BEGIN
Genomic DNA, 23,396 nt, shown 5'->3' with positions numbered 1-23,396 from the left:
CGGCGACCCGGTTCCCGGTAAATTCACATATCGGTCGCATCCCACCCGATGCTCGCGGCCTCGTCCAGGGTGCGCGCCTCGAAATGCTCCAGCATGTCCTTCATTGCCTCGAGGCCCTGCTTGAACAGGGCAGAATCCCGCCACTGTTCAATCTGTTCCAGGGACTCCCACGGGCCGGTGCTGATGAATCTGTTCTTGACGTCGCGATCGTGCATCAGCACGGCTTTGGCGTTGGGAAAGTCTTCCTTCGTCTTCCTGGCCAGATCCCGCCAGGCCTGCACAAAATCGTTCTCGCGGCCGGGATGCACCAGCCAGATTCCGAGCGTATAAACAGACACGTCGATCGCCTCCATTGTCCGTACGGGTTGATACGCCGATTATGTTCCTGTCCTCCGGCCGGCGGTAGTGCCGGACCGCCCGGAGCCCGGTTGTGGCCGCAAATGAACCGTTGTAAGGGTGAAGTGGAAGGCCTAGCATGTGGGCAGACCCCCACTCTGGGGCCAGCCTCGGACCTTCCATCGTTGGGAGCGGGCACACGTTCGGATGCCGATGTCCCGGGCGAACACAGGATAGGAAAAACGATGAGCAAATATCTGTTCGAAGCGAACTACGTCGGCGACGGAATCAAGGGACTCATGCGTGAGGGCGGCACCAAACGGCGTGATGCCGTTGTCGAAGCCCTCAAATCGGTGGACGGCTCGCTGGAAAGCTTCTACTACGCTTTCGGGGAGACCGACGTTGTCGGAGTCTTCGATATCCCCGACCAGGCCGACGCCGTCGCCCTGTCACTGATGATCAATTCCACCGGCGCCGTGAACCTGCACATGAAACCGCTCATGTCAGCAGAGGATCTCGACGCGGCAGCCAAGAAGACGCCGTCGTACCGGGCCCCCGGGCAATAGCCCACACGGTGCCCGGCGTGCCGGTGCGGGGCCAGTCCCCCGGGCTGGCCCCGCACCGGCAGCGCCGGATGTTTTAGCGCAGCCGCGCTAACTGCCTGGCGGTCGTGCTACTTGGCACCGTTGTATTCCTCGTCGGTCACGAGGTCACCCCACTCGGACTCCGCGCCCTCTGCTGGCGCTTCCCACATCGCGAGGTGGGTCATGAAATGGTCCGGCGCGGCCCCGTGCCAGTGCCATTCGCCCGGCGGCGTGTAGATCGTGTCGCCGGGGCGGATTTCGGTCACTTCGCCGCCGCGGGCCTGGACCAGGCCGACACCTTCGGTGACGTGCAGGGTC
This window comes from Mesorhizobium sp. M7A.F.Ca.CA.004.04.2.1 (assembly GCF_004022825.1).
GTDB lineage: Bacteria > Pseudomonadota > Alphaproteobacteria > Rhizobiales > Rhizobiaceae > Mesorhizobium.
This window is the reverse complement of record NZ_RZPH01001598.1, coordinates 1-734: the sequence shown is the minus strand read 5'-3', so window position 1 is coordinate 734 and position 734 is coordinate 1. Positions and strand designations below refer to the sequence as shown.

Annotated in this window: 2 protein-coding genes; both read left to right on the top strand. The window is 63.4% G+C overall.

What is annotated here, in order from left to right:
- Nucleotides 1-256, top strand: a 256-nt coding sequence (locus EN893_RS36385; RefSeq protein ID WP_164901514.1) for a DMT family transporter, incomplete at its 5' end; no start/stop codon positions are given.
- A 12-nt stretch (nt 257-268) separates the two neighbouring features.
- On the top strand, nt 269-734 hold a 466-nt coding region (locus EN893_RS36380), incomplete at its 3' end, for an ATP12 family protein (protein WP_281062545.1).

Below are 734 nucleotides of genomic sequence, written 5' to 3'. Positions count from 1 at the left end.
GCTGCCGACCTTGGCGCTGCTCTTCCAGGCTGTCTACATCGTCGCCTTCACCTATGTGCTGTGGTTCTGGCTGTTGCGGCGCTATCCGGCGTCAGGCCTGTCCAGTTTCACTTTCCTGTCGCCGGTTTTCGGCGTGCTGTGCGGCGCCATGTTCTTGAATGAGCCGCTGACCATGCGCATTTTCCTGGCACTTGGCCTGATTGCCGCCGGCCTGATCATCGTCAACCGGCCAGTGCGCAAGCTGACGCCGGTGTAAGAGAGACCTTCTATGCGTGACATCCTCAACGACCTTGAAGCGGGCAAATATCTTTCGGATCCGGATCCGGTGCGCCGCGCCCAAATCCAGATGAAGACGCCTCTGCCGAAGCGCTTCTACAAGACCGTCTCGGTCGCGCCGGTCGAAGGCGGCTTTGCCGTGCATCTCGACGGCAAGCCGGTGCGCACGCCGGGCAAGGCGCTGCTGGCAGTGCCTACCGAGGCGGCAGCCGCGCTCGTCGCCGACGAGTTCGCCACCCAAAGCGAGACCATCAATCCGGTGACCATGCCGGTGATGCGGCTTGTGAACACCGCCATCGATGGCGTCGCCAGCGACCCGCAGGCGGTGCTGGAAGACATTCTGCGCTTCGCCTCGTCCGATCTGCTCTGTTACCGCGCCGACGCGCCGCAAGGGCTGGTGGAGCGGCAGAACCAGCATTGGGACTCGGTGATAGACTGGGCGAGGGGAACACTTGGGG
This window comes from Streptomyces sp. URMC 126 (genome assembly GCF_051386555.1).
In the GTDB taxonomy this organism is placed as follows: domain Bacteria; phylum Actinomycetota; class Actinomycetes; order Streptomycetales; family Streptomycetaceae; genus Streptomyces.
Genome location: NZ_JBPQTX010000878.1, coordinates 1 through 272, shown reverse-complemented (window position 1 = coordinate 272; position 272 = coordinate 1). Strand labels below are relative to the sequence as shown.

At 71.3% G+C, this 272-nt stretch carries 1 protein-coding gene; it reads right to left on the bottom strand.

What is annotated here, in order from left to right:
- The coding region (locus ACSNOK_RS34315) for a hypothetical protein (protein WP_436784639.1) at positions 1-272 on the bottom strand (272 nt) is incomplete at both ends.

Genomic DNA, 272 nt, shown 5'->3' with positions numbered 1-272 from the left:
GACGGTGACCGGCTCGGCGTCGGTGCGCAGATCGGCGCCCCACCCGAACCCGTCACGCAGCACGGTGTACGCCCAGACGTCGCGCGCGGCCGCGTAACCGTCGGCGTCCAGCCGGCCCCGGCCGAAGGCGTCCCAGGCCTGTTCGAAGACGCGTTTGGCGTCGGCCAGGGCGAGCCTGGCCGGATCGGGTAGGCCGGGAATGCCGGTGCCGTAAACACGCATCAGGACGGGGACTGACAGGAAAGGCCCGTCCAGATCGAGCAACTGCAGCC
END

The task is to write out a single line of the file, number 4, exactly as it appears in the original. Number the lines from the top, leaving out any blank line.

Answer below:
GTDB lineage: Bacteria > Pseudomonadota > Alphaproteobacteria > Rhizobiales > Rhizobiaceae > Mesorhizobium.